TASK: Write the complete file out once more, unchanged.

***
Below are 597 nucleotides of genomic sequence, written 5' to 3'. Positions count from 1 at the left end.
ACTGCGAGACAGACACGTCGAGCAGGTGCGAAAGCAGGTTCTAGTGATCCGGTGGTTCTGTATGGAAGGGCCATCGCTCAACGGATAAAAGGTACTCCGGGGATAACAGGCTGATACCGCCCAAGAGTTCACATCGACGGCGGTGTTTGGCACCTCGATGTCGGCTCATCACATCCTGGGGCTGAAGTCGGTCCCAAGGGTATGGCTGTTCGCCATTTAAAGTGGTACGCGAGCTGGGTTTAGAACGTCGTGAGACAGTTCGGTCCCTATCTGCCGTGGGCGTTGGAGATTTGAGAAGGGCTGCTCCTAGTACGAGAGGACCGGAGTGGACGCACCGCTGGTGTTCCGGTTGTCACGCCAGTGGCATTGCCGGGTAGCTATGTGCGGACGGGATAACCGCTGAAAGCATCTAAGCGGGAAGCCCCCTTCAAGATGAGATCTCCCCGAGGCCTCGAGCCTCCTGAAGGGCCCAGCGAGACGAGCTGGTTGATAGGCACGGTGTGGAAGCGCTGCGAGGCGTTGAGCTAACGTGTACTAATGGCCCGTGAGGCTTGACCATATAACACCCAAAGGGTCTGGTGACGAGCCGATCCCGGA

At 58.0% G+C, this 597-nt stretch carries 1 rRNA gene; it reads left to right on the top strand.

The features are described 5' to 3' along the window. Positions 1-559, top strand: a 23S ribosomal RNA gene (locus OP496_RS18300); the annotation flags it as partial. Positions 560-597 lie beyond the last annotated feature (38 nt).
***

Below are 597 nucleotides of genomic sequence, written 5' to 3'. Positions count from 1 at the left end.
ACTGCGAGACAGACACGTCGAGCAGGTGCGAAAGCAGGTTCTAGTGATCCGGTGGTTCTGTATGGAAGGGCCATCGCTCAACGGATAAAAGGTACTCCGGGGATAACAGGCTGATACCGCCCAAGAGTTCACATCGACGGCGGTGTTTGGCACCTCGATGTCGGCTCATCACATCCTGGGGCTGAAGTCGGTCCCAAGGGTATGGCTGTTCGCCATTTAAAGTGGTACGCGAGCTGGGTTTAGAACGTCGTGAGACAGTTCGGTCCCTATCTGCCGTGGGCGTTGGAGATTTGAGAAGGGCTGCTCCTAGTACGAGAGGACCGGAGTGGACGCACCGCTGGTGTTCCGGTTGTCACGCCAGTGGCATTGCCGGGTAGCTATGTGCGGACGGGATAACCGCTGAAAGCATCTAAGCGGGAAGCCCCCTTCAAGATGAGATCTCCCCGAGGCCTCGAGCCTCCTGAAGGGCCCAGCGAGACGAGCTGGTTGATAGGCACGGTGTGGAAGCGCTGCGAGGCGTTGAGCTAACGTGTACTAATGGCCCGTGAGGCTTGACCATATAACACCCAAAGGGTCTGGTGACGAGCCGATCCCGGA

At 58.0% G+C, this 597-nt stretch carries 1 rRNA gene; it reads left to right on the top strand.

The features are described 5' to 3' along the window. Positions 1-559, top strand: a 23S ribosomal RNA gene (locus OP496_RS18300); the annotation flags it as partial. Positions 560-597 lie beyond the last annotated feature (38 nt).